The formation of Kaitorete Barrier began at the end of the Last Glacial Maximum 20,000 years ago valley glaciers advanced in Canterbury and subsequent glacial outwash rivers delivered vast quantities of sand, gravel and silt to the coast. Sea level in Canterbury was 130 meters lower than the present day due to glaciation and the coast was as far as 50 km east of its present day position, meaning the Canterbury plains were double their present width. Subsequent rapid sea-level rise then drowned what is now the continental shelf, causing rapid westward migration of the coast. 10,000 years ago the Canterbury coast was approaching the area presently occupied by Lake Ellesmere / Te Waihora. The coast consisted then, as it does now of the unconsolidated sands and gravels of the fans of major rivers in the area such as the Rakaia and Waimakariri. The Canterbury Bight was exposed to powerful southerly waves. The combination of weakly resistant unconsolidated sands and gravels and high energy wave action caused rapid coastal erosion and strong net northward transport of the resulting load of sands and gravels fed to the shore.

This completes the sequence of events leading up to the formation of Lake Ellesmere / Te Waihora; with rapid sea-level rise drowning the seaward edge of plains, rapid erosion of coast to south changing its position and providing, in addition to direct river-borne sediments, a massive supply of sea borne sediments and strong net northwards longshore drift by waves, moving the sediments towards Banks Peninsula and providing the materials to construct Kaitorete Barrier, that now encloses the lake.[3]

If left to develop naturally Lake Ellesmere / Te Waihora will once again become a saltwater estuary over the next few centuries.

Cultural significance[edit]

Lake Ellesmere / Te Waihora has been a revered mahinga kai (site of traditional significance for food and other natural resources) for Māori since ancient times and remains central to the lives of many Māori who now live in the area. Under the Ngāi Tahu Claims Settlement 1998, ownership of the lake bed of Lake Ellesmere / Te Waihora was returned to Te Rūnanga O Ngāi Tahu, who are now able to reassert their rangatiratanga (ownership) over this significant site through direct control of its management.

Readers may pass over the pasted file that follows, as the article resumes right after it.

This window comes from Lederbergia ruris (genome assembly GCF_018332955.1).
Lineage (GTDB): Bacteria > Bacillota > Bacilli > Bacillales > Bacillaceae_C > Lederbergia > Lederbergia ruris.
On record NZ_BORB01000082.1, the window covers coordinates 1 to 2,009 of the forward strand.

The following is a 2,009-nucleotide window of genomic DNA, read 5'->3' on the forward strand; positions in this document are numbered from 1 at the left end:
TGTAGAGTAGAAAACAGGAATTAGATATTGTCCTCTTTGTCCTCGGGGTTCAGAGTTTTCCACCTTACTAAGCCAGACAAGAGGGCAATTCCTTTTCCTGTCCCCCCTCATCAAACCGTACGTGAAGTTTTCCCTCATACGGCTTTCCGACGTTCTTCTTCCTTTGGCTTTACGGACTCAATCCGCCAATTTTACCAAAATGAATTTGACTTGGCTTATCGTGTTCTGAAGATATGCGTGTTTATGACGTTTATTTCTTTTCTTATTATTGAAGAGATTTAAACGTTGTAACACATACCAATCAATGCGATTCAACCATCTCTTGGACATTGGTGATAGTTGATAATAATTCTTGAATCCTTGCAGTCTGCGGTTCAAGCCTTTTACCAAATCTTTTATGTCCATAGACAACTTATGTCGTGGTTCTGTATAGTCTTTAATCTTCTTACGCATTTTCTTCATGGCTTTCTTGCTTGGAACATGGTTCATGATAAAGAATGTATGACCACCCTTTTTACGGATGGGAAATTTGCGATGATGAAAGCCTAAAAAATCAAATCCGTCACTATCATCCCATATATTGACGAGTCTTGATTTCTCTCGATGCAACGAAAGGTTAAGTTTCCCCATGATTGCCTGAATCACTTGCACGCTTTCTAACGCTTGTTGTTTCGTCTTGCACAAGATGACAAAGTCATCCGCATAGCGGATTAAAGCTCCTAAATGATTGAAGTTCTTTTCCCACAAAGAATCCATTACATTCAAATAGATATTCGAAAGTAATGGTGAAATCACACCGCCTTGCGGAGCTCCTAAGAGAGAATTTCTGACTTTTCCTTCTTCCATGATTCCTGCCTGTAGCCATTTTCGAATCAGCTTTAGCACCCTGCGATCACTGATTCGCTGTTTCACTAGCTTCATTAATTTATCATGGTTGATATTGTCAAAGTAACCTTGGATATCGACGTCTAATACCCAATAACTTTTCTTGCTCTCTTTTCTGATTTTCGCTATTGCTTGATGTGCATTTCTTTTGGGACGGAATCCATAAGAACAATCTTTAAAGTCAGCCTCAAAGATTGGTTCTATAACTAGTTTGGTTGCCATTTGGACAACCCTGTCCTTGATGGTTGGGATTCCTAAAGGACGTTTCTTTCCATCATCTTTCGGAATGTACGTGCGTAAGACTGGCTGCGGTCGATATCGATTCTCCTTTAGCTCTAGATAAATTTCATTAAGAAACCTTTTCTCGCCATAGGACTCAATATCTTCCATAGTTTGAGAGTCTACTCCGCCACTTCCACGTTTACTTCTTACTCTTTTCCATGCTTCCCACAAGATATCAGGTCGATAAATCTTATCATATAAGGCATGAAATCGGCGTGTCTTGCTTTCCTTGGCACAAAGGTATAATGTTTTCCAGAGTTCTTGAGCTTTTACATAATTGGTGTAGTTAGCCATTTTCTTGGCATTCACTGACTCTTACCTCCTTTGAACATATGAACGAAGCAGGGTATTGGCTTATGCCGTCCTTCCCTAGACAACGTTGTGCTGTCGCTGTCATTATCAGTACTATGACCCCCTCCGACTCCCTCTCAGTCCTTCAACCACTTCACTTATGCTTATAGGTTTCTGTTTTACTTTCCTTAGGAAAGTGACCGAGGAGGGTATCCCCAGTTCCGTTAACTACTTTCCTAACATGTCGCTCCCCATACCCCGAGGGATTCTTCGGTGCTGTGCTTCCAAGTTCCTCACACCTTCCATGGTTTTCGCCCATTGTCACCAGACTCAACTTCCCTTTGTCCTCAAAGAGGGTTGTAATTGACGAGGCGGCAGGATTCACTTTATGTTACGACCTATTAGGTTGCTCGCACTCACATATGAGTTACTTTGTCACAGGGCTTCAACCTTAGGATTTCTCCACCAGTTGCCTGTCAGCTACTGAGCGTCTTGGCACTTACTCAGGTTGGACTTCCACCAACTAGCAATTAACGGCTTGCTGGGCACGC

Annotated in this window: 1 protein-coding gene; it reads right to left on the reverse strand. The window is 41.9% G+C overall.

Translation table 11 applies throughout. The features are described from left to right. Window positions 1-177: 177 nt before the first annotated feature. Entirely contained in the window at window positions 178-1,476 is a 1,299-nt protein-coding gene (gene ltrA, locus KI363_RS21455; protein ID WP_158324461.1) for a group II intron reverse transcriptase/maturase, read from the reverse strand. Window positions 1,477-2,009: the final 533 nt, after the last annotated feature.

The traditional name for the lake was Te Kete Ika o Rākaihautū meaning "the food basket of Rākaihautū". The food sources of Lake Ellesmere / Te Waihora were once abundant and included tuna (eels), pātiki (flounder) and aua (mullet). Lake Ellesmere / Te Waihora was a famed mahinga manu wai māori (place for taking waterfowl). However, today the richness of Lake Ellesmere / Te Waihora as a mahinga kai has been largely lost to farmland. While it remains a mahinga kai, its yields have been significantly reduced due to the periodic drainage of the lake in order to maintain reclaimed land and pasture. In the pre-Pākehā past however, the control of the lake’s level was retained at an optimum water level for the birdlife that lived there and provided kai (food) for many people. The lake was only drained when its level exceeded the normal maximum. Kōrari (flax stalks) were dragged across the sand to make the initial opening of the water to the sea. Such carefully monitored drainage of the lake took place for several hundred years, consistently maintaining Lake Ellesmere / Te Waihora's abundant supply of kai.

In 2007 an assessment of the cultural health of Lake Ellesmere / Te Waihora was undertaken as a combined effort by Ngai Tahu and the National Institute of Water and Atmospheric Research (NIWA). Preliminary findings showed that the lake, and in particular the lake edge still holds significant mahinga kai values, despite obvious water quality, modification, pressure and native vegetation issues.

As a result of the study, and in particular the interviews with Tāngata whenua, a number of unique themes and health indicators for Lake Ellesmere / Te Waihora were identified. Drivers of change were identified as: catchment land use modification and intensification; drainage, management and reclamation of wetlands; decline in quality; and access to mahinga kai and a decline in inflow and lake water quality and quantity. Major changes over time were identified as: the loss of mahinga kai habitat; loss of matauranga Ngai Tahu (the knowledge of the local iwi); domination of the fishery by commercial operators; declining access and use of the lake and mahinga kai; and degradation of mauri (life force) of the lake and mana. For the indigenous population desirable outcomes for the future include regeneration and restoration of native habitat; higher and fluctuating lake levels; an increase in the native bird population; reduced sedimentation and erosion; integrated management action; more Ngai Tahu and community use; mahinga kai activity rejuvenated; and Te Kete Ika o Rakaihautu/The Fish Basket of Rakaihautu restored.[8]